130 HOW WE GET THERE
a warm smile. “The more you expect from a kid, the smarter they’regoing to get.”Over the course of a few days, I witness him applying thisapproach not only to the children in the campos but to the studentsin the van. Noah, a self-taught programmer who plans to major inpolitics, is learning on an as-needed basis, with immediate feed-back from his users (the children) and collaborating with studentsfrom other institutions. His “personal learning network” includesthe world at large—when he has a question about a ner point of Flash or ActionScript 3, he simply Googles the key words, he says,“to see how someone else solved it before me.” The BA he earns atPrinceton will be valuable, but equally important to the course of his life will be the experiences he takes with him, not to mentionthe portfolio of socially engaged educational software programs andgames he is creating.Everyone explores, virtually and actually. Everyone contributessomething unique. Everyone learns. This is the essence of the DIYU idea. It takes us back to the basics—the universitas (guild) andthe collegium (community). People everywhere will have a greater ability to create their own learning communities and experienceswithin and outside institutions. This is happening now and willinevitably happen even more in the future. But how transforma-tive will it be? Can the growth of these technologies and practicestruly address the major challenges of cost, quality, and access? Andif so, which of them are most valuable and most worth celebrating,supporting, and expanding?Here’s what I know for sure:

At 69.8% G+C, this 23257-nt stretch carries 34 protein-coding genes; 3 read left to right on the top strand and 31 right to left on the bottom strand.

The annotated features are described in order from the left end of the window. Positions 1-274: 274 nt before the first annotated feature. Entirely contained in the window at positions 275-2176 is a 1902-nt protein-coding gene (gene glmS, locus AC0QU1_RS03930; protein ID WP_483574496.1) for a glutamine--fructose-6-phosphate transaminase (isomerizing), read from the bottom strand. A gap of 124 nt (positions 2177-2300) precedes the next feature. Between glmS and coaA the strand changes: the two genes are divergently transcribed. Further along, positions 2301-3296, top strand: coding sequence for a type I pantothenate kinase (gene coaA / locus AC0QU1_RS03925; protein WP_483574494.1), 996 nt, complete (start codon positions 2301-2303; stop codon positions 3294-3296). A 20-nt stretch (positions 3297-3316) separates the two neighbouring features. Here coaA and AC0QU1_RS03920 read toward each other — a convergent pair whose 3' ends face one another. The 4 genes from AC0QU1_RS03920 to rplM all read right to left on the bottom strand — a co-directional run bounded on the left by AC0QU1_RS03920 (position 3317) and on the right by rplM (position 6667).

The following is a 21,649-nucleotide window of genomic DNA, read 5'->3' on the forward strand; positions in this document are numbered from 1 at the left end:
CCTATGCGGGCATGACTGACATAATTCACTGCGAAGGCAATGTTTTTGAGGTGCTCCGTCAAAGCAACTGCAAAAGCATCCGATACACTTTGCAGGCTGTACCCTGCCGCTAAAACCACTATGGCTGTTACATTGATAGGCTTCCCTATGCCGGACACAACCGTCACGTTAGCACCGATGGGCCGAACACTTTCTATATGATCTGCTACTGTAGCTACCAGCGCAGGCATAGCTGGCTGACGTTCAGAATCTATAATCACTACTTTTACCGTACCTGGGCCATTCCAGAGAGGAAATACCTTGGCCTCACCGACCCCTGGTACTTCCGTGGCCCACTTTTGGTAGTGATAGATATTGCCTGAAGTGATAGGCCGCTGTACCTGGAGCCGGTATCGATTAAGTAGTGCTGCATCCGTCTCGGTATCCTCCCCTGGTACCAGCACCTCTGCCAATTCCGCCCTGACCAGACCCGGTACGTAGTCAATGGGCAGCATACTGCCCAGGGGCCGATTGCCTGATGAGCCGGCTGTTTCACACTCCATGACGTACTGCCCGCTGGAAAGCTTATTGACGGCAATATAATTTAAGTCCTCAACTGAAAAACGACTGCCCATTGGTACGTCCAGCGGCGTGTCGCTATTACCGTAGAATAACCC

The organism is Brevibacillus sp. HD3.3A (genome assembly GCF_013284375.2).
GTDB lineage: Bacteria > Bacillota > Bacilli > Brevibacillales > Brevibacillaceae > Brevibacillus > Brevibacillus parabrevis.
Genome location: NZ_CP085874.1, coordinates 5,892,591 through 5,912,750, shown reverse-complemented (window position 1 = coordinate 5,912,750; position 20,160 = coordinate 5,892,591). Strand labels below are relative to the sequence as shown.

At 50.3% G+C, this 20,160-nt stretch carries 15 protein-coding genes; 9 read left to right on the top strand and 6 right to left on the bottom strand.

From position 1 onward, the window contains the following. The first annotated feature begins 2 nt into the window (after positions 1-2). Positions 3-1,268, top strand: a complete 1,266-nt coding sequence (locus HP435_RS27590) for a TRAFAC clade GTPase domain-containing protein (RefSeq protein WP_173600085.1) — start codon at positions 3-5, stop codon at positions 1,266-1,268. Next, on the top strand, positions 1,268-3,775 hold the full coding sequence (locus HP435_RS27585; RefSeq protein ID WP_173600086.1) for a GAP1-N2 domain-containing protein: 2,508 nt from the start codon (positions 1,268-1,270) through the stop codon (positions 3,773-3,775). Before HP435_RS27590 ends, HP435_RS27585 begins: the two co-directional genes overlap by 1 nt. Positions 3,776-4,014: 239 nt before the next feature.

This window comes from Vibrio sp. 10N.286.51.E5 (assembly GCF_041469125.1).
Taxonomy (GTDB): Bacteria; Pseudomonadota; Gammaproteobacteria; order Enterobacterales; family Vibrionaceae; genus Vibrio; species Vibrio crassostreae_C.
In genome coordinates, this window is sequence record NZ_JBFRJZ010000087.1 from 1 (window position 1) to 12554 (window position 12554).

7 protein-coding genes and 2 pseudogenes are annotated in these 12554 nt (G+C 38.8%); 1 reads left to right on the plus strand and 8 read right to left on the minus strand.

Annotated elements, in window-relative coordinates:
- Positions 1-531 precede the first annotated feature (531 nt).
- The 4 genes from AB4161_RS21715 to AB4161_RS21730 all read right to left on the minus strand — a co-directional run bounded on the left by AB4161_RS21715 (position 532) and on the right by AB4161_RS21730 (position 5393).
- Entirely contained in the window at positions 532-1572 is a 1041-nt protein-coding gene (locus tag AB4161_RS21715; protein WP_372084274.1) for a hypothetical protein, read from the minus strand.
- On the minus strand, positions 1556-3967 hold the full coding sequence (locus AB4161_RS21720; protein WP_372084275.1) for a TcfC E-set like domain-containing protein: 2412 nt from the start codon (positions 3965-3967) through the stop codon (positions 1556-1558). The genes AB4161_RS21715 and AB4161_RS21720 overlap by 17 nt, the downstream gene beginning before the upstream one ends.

1. The promise of free or marginal-cost open-source content,techno-hybridization, unbundling of educational func-tions, and learner-centered educational experiences andpaths is too powerful to ignore. These changes are inevi-table. They are happening now. Innovative private collegeslike Southern New Hampshire and for-prots like GrandCanyon, upstarts like BYU–Idaho and Western Governor’sUniversity, and community colleges like Foothill-De Anzarepresent the future.
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